At Plano, Texas-based Frito-Lay Inc., compensation and disability managers don't fool around. Not when they're in charge of 45,000 employees and a fleet of 18,500 vehicles. Not when their workers' comp losses, five years ago, came in at $55.68 million. Not when their lost time days per 100 employees came to 127 days.
In "Perot Country"--Frito-Lay is down the street from Ross Perot's EDS on Legacy Drive--big numbers add up. They add up when they're on the way up, and they add up when they're on the way down.
With 5,198 injuries in 2000, the number of claims has declined since. In 2001, the company reported 4,742 claims. The number dropped to 4,581 claims in 2002. It dropped again to 4,024 in 2003, before dropping yet again to 3,512 last year.
Workers' comp losses, which came in at $55.68 million in 2000, rose slightly to $56.73 in 2001, and then began to decline. In 2002, losses were $50.64 million, and declined again in 2003 to $49.12 million and to $48.23 million last year.
Keith Reynolds, vice president of risk management, says the claims have dropped after peaking in 1999 at 5,477 because of a series of improvements in the company's workers' comp programs.
One new strategy to reduce the claims frequency was the introduction, several years ago, of the Voluntary Protection Program, which the company instituted with the help of the Occupational Safety and Health Administration.
The VPP Star Safety certification program, Reynolds says, includes site inspections, interviews with employees and measurements of safety practices using more than one variable. As of last June, 24 Frito-Lay factories were "VPP Star Certified," according to Reynolds.
It is the intention of the company, along with the implementation of mandatory job rotation and involving employees more regularly in peer-to-peer observations and coaching, to certify all of its 37 factories and warehouses.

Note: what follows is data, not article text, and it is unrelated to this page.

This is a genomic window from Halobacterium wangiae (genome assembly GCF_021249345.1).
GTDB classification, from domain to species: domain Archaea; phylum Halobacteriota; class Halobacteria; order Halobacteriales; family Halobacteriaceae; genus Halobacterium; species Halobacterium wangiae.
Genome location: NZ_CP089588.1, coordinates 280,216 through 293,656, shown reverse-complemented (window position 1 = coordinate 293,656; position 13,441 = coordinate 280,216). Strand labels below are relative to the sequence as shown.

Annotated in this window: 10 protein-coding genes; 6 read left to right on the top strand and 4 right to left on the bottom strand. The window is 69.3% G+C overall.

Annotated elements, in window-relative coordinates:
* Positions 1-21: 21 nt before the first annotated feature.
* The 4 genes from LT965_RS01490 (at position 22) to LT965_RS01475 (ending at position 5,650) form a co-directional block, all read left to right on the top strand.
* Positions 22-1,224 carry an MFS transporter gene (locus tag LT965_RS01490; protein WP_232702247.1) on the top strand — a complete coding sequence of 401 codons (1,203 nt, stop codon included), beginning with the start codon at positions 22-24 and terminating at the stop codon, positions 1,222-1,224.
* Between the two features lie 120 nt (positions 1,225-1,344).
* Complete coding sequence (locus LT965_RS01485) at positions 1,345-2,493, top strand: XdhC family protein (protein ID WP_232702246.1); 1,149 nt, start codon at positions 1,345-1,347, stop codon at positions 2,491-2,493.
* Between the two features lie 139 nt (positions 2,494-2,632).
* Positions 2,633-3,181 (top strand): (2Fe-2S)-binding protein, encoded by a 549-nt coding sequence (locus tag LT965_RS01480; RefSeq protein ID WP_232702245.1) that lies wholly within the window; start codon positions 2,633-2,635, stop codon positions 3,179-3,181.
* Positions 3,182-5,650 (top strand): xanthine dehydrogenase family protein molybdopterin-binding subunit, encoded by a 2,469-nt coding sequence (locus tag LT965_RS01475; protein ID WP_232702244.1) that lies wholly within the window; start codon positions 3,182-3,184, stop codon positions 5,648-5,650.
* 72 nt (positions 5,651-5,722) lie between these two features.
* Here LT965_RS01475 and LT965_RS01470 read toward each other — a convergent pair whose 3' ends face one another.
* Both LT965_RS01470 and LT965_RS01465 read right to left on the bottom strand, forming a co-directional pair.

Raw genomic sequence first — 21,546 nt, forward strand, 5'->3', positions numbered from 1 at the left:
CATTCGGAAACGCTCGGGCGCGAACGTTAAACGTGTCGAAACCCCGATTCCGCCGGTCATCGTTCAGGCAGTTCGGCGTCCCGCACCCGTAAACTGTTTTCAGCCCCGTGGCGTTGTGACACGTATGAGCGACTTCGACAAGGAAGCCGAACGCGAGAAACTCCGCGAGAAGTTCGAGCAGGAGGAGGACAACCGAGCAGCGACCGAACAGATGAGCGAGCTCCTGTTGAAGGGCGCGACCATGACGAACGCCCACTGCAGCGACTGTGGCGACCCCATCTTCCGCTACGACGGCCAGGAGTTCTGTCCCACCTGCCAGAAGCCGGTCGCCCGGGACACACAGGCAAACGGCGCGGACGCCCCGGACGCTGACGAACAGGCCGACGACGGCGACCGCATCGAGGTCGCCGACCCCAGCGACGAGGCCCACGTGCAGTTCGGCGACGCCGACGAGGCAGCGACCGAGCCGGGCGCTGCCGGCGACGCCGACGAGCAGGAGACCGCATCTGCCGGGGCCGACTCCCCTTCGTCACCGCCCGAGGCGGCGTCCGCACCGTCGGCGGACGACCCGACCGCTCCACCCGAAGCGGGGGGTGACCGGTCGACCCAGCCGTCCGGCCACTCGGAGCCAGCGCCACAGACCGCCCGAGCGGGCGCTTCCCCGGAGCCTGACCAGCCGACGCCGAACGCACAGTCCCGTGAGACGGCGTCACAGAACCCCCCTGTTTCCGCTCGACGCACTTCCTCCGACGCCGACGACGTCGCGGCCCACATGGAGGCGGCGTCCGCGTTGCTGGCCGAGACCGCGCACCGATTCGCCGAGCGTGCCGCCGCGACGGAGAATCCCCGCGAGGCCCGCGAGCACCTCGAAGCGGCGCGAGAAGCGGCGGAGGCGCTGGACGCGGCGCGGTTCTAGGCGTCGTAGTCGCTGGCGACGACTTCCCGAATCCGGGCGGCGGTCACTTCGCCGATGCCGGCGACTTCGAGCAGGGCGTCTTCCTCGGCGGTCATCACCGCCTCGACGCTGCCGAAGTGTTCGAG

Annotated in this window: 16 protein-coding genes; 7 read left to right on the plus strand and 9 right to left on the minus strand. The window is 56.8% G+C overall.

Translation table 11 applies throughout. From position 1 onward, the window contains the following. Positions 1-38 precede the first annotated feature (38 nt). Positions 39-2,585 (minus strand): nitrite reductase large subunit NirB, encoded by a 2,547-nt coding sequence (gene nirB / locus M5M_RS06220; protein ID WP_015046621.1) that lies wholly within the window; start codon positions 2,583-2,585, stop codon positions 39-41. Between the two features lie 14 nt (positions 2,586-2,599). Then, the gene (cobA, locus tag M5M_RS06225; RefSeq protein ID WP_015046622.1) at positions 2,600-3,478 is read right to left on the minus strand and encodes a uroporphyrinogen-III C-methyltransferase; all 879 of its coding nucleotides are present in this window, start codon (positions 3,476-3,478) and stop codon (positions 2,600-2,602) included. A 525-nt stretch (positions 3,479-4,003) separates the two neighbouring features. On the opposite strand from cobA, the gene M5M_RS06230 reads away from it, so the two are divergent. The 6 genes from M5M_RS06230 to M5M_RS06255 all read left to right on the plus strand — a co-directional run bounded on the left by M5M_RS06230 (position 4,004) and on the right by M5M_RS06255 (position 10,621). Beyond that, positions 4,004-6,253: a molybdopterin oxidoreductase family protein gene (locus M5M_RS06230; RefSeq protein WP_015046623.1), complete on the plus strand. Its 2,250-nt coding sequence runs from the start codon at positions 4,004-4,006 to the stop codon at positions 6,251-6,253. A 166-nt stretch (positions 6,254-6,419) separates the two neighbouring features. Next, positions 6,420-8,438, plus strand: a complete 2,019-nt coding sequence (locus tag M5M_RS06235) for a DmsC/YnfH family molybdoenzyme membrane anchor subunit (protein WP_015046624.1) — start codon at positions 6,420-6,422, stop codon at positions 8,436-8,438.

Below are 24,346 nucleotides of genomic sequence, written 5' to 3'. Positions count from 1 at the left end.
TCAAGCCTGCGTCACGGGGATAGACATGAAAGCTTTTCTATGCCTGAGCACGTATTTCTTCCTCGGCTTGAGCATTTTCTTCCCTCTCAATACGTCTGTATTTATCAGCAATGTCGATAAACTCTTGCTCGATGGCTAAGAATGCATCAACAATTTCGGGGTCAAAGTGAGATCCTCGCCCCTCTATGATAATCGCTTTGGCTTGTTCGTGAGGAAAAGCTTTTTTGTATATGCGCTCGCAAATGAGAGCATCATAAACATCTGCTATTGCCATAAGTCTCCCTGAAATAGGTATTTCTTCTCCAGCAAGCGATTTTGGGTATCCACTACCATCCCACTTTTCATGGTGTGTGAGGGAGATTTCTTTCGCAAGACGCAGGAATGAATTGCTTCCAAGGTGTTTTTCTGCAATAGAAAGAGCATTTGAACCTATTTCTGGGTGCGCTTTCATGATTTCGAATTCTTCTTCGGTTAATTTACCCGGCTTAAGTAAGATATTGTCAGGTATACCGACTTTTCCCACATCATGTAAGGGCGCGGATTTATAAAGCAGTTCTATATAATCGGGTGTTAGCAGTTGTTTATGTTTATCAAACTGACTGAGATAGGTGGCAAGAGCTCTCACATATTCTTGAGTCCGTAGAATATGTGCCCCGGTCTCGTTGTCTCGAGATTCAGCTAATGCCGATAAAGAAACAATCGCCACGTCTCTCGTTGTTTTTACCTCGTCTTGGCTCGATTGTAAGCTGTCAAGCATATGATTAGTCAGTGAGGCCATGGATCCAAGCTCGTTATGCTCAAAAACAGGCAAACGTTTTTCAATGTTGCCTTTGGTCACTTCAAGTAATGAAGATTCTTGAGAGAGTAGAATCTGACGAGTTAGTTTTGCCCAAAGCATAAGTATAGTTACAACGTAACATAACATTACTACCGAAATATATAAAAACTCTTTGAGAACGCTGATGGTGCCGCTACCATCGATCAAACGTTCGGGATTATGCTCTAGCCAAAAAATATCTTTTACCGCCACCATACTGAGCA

The strategy, says Reynolds, is for the company to one day lay claim to becoming "the safest workplace in America."
BURNING PAST BENCHMARKS
Compared with leaders of other municipal workers' comp programs, Jim Bradshaw, the risk manager of the city of Little Rock, Ark., deals in relatively small numbers. That is, except when it comes to percentage differences relative to the benchmarks.
In the four-year period from 1999 to 2003, the city has exceeded its benchmarks by anywhere from 39 percent to 70 percent in each of the following categories: ultimate number of claims, claims per $1 million of payroll, average cost per claim, loss costs per $100 of payroll and total direct losses.
Bradshaw says the city's become "quite successful" in managing its exposures, and that millions of dollars not spent on claims have been redirected toward other municipal programs.
In the early 1990s, says Bradshaw, the average annual cost of the workers' comp program was more than $1.5 million. This year, the budget figure for the program is hovering around $968,000.